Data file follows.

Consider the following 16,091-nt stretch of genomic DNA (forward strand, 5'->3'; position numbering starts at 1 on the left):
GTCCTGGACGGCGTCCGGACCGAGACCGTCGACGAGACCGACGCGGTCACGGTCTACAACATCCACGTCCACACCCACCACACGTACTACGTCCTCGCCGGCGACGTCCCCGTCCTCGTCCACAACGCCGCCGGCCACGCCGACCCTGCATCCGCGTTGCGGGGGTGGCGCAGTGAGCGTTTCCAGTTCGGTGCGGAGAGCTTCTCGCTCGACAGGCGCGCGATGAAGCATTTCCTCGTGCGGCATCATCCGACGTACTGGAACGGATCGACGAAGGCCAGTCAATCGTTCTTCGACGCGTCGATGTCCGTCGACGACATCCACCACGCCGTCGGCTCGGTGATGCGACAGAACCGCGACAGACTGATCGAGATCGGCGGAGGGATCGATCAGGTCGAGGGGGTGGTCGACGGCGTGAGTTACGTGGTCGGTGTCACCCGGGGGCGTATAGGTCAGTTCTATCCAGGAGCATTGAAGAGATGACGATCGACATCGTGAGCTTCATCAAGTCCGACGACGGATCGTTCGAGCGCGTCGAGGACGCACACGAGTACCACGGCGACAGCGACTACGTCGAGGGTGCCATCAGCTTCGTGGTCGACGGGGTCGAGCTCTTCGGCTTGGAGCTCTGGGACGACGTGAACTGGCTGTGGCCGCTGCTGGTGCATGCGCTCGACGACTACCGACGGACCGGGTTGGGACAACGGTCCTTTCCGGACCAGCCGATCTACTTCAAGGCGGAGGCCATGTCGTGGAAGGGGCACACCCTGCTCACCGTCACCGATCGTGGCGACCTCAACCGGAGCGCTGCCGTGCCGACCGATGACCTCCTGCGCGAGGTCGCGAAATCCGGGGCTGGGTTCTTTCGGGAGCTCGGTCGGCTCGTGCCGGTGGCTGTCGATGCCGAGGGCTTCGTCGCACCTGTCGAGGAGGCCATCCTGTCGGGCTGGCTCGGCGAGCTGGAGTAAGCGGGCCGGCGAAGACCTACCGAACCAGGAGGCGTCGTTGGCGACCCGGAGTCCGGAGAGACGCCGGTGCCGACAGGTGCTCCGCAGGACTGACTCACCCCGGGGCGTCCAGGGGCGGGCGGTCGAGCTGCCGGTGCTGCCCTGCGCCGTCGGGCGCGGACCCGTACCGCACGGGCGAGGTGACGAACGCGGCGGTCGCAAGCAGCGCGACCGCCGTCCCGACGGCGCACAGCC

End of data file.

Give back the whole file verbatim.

Consider the following 16,091-nt stretch of genomic DNA (forward strand, 5'->3'; position numbering starts at 1 on the left):
GTCCTGGACGGCGTCCGGACCGAGACCGTCGACGAGACCGACGCGGTCACGGTCTACAACATCCACGTCCACACCCACCACACGTACTACGTCCTCGCCGGCGACGTCCCCGTCCTCGTCCACAACGCCGCCGGCCACGCCGACCCTGCATCCGCGTTGCGGGGGTGGCGCAGTGAGCGTTTCCAGTTCGGTGCGGAGAGCTTCTCGCTCGACAGGCGCGCGATGAAGCATTTCCTCGTGCGGCATCATCCGACGTACTGGAACGGATCGACGAAGGCCAGTCAATCGTTCTTCGACGCGTCGATGTCCGTCGACGACATCCACCACGCCGTCGGCTCGGTGATGCGACAGAACCGCGACAGACTGATCGAGATCGGCGGAGGGATCGATCAGGTCGAGGGGGTGGTCGACGGCGTGAGTTACGTGGTCGGTGTCACCCGGGGGCGTATAGGTCAGTTCTATCCAGGAGCATTGAAGAGATGACGATCGACATCGTGAGCTTCATCAAGTCCGACGACGGATCGTTCGAGCGCGTCGAGGACGCACACGAGTACCACGGCGACAGCGACTACGTCGAGGGTGCCATCAGCTTCGTGGTCGACGGGGTCGAGCTCTTCGGCTTGGAGCTCTGGGACGACGTGAACTGGCTGTGGCCGCTGCTGGTGCATGCGCTCGACGACTACCGACGGACCGGGTTGGGACAACGGTCCTTTCCGGACCAGCCGATCTACTTCAAGGCGGAGGCCATGTCGTGGAAGGGGCACACCCTGCTCACCGTCACCGATCGTGGCGACCTCAACCGGAGCGCTGCCGTGCCGACCGATGACCTCCTGCGCGAGGTCGCGAAATCCGGGGCTGGGTTCTTTCGGGAGCTCGGTCGGCTCGTGCCGGTGGCTGTCGATGCCGAGGGCTTCGTCGCACCTGTCGAGGAGGCCATCCTGTCGGGCTGGCTCGGCGAGCTGGAGTAAGCGGGCCGGCGAAGACCTACCGAACCAGGAGGCGTCGTTGGCGACCCGGAGTCCGGAGAGACGCCGGTGCCGACAGGTGCTCCGCAGGACTGACTCACCCCGGGGCGTCCAGGGGCGGGCGGTCGAGCTGCCGGTGCTGCCCTGCGCCGTCGGGCGCGGACCCGTACCGCACGGGCGAGGTGACGAACGCGGCGGTCGCAAGCAGCGCGACCGCCGTCCCGACGGCGCACAGCC